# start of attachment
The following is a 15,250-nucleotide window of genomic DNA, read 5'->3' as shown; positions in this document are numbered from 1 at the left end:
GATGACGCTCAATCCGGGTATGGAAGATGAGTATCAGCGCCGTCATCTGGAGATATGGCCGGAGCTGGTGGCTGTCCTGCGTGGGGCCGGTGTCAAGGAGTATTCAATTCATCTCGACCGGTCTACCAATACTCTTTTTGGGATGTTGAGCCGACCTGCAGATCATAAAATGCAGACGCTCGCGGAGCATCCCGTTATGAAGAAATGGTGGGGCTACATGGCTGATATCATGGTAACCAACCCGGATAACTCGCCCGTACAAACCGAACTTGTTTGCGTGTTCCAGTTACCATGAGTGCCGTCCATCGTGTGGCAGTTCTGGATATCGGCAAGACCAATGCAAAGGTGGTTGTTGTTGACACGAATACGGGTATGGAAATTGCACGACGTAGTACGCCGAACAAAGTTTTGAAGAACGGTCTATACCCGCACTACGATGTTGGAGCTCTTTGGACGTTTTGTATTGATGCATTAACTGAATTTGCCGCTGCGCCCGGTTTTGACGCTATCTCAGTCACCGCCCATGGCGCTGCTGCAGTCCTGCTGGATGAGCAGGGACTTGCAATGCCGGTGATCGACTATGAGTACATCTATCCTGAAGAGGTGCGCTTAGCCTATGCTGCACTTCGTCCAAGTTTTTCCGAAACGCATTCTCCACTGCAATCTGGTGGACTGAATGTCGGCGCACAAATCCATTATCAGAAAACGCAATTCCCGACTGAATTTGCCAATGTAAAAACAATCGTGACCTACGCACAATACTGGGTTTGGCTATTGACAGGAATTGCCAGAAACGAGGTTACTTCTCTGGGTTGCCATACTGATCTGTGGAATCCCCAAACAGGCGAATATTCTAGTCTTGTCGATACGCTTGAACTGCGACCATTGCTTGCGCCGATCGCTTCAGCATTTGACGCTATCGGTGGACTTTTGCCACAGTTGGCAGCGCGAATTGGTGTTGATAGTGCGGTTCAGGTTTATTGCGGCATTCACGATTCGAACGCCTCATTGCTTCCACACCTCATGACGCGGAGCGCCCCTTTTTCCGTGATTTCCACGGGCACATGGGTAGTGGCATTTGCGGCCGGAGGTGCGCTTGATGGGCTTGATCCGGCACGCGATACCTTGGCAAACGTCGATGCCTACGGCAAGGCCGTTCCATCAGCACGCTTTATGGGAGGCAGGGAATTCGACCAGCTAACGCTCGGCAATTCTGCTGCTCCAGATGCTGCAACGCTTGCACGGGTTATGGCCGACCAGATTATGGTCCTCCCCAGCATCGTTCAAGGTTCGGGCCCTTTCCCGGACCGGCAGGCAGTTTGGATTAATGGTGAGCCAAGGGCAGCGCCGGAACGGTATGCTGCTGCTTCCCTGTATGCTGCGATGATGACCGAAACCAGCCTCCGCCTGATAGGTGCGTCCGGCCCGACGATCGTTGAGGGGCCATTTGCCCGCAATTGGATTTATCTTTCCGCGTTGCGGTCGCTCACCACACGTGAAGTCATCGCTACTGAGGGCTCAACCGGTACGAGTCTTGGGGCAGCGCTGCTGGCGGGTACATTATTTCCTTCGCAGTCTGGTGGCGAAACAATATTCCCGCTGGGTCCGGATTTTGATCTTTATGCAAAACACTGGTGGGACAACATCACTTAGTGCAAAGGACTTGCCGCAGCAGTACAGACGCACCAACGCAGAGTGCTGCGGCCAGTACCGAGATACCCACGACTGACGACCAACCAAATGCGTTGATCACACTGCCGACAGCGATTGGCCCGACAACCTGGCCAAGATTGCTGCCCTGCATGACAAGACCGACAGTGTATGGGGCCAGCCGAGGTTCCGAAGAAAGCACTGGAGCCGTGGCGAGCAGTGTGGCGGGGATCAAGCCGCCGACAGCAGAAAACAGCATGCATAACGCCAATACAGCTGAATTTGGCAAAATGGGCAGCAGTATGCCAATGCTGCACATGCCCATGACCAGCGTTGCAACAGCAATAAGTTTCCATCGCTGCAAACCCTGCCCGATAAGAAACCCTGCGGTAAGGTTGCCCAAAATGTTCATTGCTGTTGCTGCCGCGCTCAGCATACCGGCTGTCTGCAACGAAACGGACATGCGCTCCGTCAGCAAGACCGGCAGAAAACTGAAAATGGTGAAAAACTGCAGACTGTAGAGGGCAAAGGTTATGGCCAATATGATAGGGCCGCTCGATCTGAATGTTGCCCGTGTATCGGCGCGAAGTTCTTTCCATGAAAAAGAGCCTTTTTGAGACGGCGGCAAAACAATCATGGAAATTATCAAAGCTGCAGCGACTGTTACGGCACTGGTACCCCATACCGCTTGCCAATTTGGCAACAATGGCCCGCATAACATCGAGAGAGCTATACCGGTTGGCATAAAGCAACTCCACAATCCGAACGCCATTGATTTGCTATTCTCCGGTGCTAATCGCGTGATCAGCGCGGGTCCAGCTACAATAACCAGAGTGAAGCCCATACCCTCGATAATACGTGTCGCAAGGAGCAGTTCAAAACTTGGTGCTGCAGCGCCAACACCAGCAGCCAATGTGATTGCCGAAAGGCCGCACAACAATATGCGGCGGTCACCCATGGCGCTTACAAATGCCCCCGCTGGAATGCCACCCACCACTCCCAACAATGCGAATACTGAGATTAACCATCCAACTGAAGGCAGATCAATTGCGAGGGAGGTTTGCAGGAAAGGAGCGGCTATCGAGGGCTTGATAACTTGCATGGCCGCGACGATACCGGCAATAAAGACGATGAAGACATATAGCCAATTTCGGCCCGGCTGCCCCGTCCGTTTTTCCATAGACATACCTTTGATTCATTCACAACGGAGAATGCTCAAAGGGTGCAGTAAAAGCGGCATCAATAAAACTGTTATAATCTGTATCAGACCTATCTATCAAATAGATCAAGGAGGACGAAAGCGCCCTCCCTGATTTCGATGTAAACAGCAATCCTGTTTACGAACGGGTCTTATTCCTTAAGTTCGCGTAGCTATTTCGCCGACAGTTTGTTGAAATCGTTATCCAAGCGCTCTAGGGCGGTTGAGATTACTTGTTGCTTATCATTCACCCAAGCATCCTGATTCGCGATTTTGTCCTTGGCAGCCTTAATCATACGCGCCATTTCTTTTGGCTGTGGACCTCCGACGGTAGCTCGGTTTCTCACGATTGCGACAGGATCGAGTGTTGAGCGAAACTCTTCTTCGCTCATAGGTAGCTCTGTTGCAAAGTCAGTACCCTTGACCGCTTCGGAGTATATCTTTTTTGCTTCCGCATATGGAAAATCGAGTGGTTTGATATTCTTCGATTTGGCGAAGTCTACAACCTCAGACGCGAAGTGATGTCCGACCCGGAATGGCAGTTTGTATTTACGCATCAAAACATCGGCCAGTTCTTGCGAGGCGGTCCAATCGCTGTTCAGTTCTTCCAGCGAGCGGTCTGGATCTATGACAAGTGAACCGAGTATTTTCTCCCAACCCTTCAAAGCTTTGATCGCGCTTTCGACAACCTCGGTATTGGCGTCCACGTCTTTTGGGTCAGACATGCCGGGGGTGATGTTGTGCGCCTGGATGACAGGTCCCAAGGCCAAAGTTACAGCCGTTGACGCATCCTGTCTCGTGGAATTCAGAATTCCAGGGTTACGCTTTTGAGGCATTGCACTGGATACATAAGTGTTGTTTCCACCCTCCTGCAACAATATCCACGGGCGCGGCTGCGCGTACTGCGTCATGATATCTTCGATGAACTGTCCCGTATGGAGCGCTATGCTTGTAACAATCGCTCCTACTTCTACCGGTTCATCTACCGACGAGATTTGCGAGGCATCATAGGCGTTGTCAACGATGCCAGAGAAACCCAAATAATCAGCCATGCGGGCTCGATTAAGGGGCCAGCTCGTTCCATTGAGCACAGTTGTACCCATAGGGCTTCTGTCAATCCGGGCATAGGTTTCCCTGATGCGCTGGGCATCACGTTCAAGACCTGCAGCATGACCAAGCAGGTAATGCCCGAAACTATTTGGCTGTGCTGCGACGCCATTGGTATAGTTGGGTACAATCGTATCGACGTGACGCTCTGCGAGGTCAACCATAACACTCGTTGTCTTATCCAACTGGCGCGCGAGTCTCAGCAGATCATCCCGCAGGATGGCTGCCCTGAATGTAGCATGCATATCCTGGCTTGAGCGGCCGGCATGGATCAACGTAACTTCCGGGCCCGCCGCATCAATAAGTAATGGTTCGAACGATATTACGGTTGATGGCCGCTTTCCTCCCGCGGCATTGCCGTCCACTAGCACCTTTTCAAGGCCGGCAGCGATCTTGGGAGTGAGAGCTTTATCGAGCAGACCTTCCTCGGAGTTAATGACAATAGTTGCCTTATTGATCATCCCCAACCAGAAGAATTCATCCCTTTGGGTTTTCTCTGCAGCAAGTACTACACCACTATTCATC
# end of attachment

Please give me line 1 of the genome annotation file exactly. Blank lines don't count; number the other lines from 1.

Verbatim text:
The following is a 15,250-nucleotide window of genomic DNA, read 5'->3' as shown; positions in this document are numbered from 1 at the left end: